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Kantian Ethics and Economics: Autonomy, Dignity and Character Hardcover – 15 May 2011

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"Here we have a robust, well-conceived and serious book. It is a breath of fresh air, which improves understanding of preference structures in economic decision models that are better suited to the reality of normal economic science ... this is a well-penned text from a literary perspective; it exudes dexterity, fluency, and boasts a refined sense of humor." - Jose Fernandez, Ethical Perspectives "White objects that the emphasis on inclinations and beliefs makes economics careless of rights, dignity, and autonomy ... His book is a careful reproach to a discipline too often oblivious to individual rights because they are preoccupied by aggregate market efficiency ... Economists reading White's book will find much to value." - David Weissman, Clio "Mark D. White's book on Kantian Ethics and Economics is an outstanding example of mastery in both fields... [A] treatise written in a way that is accessible to graduates and to all economists, increasing the reader's knowledge without being too demanding in terms of pre-existing knowledge." - Stefano Solari, Review of Social Economy "This remarkable book provides a new ethical perspective for economics based on Kantian ethics of autonomy and dignity ... [It] is clearly written, and the author has upheld the interdisciplinary appeal of the topic, demonstrating an outstanding knowledge of the vast literature on ethics (both Kantian and not) and economics. White's emphasis on the irreducibility of moral principles is absolutely relevant for current economics and political debates." - Ivan Boldyrev, Journal of the History of Philosophy "This interesting book presents itself as an introduction to economists of the moral philosophy of Immanuel Kant ... [T]he reference point from which the author develops his critique of the ethical foundations of mainstream economics is quite a sophisticated ... view of Kant's conception of morality." - Nicolas Gravel, Erasmus Journal for Philosophy and Economics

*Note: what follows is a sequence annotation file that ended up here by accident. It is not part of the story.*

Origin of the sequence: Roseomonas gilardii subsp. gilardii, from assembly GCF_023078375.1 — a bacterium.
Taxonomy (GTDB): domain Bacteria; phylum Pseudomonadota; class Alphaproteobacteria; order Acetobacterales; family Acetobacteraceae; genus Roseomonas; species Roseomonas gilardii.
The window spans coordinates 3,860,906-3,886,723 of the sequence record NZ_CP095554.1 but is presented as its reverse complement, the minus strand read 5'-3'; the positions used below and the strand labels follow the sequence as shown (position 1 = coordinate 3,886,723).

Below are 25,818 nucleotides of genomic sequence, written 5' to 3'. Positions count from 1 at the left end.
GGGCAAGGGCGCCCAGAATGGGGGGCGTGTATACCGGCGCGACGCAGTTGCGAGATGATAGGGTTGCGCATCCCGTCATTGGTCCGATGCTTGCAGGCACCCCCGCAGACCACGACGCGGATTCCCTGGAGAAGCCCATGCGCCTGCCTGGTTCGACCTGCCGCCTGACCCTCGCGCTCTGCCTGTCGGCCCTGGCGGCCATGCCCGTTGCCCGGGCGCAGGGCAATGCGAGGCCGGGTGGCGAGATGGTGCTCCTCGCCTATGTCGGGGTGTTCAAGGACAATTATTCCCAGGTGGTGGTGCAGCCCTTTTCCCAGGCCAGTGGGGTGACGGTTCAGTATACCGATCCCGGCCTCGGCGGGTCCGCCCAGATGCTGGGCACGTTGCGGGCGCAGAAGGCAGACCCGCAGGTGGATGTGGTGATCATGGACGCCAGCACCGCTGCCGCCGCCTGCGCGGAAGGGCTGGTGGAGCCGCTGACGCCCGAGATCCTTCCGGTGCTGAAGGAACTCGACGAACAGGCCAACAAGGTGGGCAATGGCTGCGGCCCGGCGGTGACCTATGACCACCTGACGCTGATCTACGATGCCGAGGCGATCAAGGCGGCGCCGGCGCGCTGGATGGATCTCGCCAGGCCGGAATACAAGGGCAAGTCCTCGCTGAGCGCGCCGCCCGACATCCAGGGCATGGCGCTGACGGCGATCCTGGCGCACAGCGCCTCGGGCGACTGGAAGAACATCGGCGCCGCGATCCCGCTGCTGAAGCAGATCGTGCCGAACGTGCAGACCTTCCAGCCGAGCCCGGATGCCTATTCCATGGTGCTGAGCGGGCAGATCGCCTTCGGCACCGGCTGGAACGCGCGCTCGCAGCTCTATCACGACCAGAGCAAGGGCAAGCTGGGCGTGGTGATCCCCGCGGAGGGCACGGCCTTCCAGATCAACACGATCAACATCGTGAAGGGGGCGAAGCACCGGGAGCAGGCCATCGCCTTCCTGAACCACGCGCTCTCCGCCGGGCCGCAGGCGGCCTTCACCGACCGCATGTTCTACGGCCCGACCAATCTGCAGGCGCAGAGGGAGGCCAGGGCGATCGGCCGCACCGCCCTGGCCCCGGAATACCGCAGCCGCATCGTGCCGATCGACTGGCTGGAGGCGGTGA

About the Author

Mark D. White is Professor in the Department of Political Science, Economics, and Philosophy at the College of Staten Island and The Graduate Center, CUNY. He has edited several books, the most recent of which are "Accepting the Invisible Hand" and "The Thief of Time."

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2 of 2 people found the following review helpful
can economics makes sense of "autonomy"? 9 July 2013
By art5 - Published on Amazon.com
Format: Hardcover
The book is an impressively in-depth account of Kant's ethics and how it contrasts with--or can augment--the view of human nature proposed in economics. There are few texts that are as comprehensive in the examination of the literature (on moral theory and economics), and there is no author that understands both Kant's writings on ethics (including the scholarship on Kant) and the economic view of human nature as well as White. He also brings Kant's moral theory to bear on the economics of law and behavioral economics. In Chapter 5, he nicely covers an increasingly poignant issue today, the use of behavioral economics in designing social policy and what this means for individual autonomy. I highly recommend the book for students of economics and philosophy or law, or those interested in the motivating philosophy of economic policies (especially of the libertarian ilk). It identifies key points of conflict in the ways of thinking that may go undetected in a training focused in one discipline.
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